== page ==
Analyst lowers chip forecast amid ASP, inventory concerns

April 17, 2007 – Inventory adjustments and severe pricing pressures in flash and DRAM memory as well as MPUs have bogged down the market, and IC Insights sees enough historical comparisons in the data to cut its outlook for 2007 semiconductor IC sales growth from 7% to just 2%.

According to the analyst firm, January’s sales decline of 18% vs. December was about where it should be, along historical seasonal norms (-17%). All months that complete fiscal quarters (like December) typically include a five-week accounting period, vs. four weeks for January, so a lower figure is to be expected.

However, February’s numbers were unexpectedly ugly: an 8% decline from January — “by far the largest February sequential decline in the IC market in the past 30 years,” the firm noted, and possibly “the largest February/January decline in the history of the IC industry.” The firm noted that this by itself doesn’t necessarily cast a pall over full-year projections, as three previous February sequential declines happened in three years with very different results: 1985 (bust year, -17% Y-Y IC sales), 2000 (boom year, +37% sales growth), and 2005 (moderate +7% Y-Y growth).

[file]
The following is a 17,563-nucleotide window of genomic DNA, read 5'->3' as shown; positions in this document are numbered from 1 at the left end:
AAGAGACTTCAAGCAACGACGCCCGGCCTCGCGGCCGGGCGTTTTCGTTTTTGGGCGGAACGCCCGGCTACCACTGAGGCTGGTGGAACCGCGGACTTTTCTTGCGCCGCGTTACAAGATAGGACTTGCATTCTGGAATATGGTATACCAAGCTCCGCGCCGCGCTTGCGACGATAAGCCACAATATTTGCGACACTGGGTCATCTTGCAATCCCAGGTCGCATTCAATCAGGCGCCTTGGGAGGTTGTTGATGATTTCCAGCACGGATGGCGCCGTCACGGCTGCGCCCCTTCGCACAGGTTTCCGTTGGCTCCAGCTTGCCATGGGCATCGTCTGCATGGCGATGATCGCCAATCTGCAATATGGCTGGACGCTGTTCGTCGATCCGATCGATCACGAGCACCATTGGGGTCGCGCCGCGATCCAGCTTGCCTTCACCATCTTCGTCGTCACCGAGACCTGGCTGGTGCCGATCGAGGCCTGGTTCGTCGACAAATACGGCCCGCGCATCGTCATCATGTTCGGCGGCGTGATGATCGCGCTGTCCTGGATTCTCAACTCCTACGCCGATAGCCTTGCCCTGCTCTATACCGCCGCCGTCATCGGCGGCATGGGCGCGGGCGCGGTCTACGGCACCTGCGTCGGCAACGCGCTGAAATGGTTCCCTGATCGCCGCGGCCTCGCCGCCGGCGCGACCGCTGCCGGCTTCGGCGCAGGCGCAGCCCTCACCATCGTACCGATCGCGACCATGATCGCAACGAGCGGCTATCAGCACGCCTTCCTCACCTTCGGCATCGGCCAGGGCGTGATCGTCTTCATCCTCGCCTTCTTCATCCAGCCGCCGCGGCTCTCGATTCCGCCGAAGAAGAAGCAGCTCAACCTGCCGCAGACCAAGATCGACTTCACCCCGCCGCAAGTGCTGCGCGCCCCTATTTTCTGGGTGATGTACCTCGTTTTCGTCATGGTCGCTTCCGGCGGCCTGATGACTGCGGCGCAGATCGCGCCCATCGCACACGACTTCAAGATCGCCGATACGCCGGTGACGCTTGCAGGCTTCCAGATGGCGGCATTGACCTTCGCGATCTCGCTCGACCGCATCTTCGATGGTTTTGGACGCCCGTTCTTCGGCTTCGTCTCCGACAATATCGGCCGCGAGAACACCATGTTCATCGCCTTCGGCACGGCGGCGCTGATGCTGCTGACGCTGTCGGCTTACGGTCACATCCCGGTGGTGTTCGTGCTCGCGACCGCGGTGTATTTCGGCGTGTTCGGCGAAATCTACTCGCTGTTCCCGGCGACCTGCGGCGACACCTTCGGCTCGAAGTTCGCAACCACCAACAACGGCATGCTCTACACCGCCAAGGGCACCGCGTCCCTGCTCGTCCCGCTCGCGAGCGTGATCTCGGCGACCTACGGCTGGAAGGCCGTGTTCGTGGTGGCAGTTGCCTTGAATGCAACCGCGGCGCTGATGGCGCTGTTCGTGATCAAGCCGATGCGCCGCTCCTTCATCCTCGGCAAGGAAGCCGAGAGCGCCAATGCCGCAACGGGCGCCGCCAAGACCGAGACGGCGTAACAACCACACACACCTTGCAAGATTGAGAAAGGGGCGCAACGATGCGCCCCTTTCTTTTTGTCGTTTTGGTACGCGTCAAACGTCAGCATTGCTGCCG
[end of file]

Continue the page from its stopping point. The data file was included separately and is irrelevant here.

But recent data from Feb. 2007 reflects something more significant, the firm warns, pointing to “severe pricing pressures in the flash memory and MPU product segments, and the recent start of a major DRAM price collapse.” If March 2007 falls in line with the 30-year average March/February IC market increase of about 21%, the firm extrapolates total 1Q07 IC market will be about $49.6 billion — an 11% decline from 4Q06 ($55.7 billion). Even if March data matches the best-ever increase in the past three decades (+36.6% in 2002), total IC sales in 1Q07 would still be 7% below the prior quarter.

That quarterly data comparison, not month-to-month, is the key, according to IC Insights. “The correlation of first quarter IC market results with the entire year results for the IC market is much more significant than when looking at individual monthly data,” the firm said in a statement. Since 1978, there have been only four years in which IC sales declined >4% sequentially: 1985, 1996, 1998, and 2001. “What is unsettling is that these four years also happen to be the only negative growth years for the IC industry since 1978,” the firm warned.


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